Mentally Ill Man "Passed From Pillar To Post" By Mental Health Services Before Succumbing To Overdose

Coroner calls for re-examination of Danny Sweet’s treatment while under care of Cornwall Partnership NHS Foundation Trust

25.07.2016

Hayley Court, Press Officer | 0114 274 4255

A mentally ill man who was “passed from pillar to post” by mental health services took a fatal overdose, a coroner has ruled.

Danny Sweet died at Royal Cornwall Hospital (formerly Treliske Hospital) in Truro after suffering liver failure brought on by a paracetamol overdose in October last year.

His widow, Janet, from St Austell, Cornwall, instructed expert medical negligence lawyers Irwin Mitchell over concerns that Danny slipped through the cracks due to lack of communication between services under Cornwall Partnership NHS Foundation Trust, between September 15 and his death on October 24, 2015 - four days after his 63rd birthday.

At an inquest held last Thursday at Truro Coroner’s Court, coroner Andrew Cox stopped short of ruling Danny’s death suicide because he could not be sure he intended to die, but said there were clear issues with continuity of care between the mental health teams charged with his care.

Following Danny’s death, a Serious Incident investigation was undertaken by the Trust which returned several recommendations, including an audit of the Home Treatment Team (HTT) and the Integrated Community Mental Health Team (ICMHT) to ensure protocols are robust enough to support continuity of care for the patients moving between the services.

The report also recommended a survey of patients and families to see how they rate contacting mental health services by telephone after hearing from Danny’s widow about difficulties she encountered in contacting the service for urgent help.

But the inquest heard that the two main clinicians responsible for Danny’s care were not involved in the completion of the investigation, something the coroner raised in his conclusions. Mr Cox will use Regulation 28 of the Coroner’s Rules to call for Danny’s care to be re-examined to ensure future deaths can be prevented. 

Janet said: “Danny’s death has left me and his children with so many questions, including whether better continuity and regularity of care would have made a difference instead of him being passed from pillar to post without the various teams and departments communicating with each other.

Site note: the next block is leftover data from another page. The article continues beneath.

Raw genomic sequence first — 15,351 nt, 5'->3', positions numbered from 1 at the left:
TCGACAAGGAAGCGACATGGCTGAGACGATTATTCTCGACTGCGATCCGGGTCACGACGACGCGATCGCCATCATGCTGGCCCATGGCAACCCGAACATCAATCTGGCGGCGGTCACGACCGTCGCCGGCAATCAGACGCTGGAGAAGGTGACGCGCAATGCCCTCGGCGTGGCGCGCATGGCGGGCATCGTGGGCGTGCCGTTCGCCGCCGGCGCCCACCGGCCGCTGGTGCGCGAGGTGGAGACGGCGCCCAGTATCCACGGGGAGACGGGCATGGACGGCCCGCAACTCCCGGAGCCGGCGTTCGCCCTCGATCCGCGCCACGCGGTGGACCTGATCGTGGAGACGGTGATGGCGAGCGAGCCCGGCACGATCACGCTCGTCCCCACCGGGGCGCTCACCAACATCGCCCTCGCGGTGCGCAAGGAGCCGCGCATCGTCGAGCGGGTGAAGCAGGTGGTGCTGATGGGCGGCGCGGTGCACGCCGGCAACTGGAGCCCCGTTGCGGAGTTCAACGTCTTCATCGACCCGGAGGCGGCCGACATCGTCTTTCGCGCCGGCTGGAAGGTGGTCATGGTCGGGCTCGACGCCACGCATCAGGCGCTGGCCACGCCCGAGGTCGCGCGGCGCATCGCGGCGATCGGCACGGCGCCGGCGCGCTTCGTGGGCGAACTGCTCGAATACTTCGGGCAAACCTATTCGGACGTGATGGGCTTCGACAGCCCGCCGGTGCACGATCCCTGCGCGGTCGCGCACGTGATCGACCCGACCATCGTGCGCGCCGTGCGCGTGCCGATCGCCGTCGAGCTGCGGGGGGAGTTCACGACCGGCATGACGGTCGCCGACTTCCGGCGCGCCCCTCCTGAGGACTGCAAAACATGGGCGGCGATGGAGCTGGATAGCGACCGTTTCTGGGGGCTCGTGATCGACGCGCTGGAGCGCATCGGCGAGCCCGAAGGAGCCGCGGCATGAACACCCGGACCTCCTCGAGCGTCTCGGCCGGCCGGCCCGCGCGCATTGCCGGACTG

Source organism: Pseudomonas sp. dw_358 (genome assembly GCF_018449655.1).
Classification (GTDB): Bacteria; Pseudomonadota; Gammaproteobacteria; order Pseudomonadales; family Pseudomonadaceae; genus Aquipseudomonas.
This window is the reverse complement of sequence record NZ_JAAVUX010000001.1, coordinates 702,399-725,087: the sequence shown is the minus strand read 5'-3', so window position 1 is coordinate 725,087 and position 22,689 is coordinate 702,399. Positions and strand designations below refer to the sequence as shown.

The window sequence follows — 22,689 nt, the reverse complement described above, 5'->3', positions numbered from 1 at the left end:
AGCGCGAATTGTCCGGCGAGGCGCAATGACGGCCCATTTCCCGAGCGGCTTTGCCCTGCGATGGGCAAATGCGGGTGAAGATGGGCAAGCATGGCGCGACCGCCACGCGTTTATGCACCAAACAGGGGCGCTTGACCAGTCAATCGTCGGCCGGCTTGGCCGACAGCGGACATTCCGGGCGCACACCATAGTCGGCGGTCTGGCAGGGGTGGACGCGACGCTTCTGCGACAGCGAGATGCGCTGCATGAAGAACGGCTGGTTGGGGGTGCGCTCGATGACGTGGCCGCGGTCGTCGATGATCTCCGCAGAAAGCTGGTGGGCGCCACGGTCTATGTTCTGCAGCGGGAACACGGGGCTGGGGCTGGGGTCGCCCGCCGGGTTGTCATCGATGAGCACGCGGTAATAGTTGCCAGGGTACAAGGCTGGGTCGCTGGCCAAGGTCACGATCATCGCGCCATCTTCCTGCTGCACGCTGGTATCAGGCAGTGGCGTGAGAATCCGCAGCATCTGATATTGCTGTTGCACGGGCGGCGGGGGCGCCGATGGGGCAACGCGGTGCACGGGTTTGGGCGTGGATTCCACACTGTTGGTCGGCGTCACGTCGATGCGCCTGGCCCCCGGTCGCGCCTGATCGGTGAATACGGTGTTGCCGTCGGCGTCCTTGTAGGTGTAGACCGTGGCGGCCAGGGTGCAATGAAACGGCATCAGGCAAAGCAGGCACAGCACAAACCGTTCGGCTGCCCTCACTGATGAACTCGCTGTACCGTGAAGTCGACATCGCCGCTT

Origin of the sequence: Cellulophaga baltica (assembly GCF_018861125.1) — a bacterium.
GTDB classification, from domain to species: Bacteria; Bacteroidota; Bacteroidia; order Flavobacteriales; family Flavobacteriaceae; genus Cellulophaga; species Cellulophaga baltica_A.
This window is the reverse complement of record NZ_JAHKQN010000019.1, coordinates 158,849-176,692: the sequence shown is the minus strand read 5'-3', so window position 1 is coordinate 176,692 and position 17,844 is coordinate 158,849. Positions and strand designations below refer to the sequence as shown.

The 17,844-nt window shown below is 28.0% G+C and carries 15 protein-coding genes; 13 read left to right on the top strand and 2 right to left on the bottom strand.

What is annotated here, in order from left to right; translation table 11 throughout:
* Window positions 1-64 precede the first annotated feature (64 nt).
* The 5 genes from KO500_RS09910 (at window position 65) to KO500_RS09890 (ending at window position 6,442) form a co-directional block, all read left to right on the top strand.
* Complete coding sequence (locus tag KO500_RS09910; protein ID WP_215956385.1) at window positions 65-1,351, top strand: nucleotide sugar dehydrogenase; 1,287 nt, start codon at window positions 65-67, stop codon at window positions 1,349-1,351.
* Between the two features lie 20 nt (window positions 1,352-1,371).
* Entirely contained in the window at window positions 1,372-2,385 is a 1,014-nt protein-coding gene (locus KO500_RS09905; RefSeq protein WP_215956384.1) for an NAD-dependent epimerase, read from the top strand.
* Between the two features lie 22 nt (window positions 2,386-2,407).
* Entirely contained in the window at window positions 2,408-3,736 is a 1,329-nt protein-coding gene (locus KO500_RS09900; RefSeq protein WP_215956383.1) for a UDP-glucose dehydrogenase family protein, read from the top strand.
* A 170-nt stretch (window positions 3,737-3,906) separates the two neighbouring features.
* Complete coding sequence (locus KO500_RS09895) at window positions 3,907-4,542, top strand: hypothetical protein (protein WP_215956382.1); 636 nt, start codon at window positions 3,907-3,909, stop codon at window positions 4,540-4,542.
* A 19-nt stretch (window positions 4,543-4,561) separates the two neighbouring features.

“We had many questions about the mental health service provision in Cornwall and following today’s findings we hope changes are swiftly made to ensure no one else in crisis slips through the cracks.”

Danny suffered from mental health problems for 19 years following a diagnosis of an inner ear problem which required surgery. This rendered him unable to work and impacted on his previously active lifestyle.

The inquest heard that clinicians dealing with Danny would often get contradictory information from him, leading one doctor to consider admission to hospital before finally determining that he was well enough to remain at home under the Home Treatment Team only for him to then be discharged from all services.

Mr Cox said it appeared that no one took a step back to examine Danny’s care as a whole, and no one could explain the conflicting decisions about his care.

Expert Opinion
“Janet and her children are desperate to ensure no one else slips through the gaps in the mental health system in the way Danny did.

“Because of the nature of his illness, Danny would often give medical staff conflicting information about his mental health, but what his care lacked was someone stepping back and looking at his care as a whole.

“Danny’s family is grateful to the coroner for using the powers available to him under the Coroner’s Rules to request a Regulation 28 report which hopefully will help to prevent future deaths.

“We will await the outcome of that report and advise Janet on next steps.”
Chelsea Parkin, Solicitor

We can help you to claim compensation for clinical negligence if a serious injury or fatality has occurred as a result of inadequate supervision and care. See our Mental Health Negligence Compensation page for more information.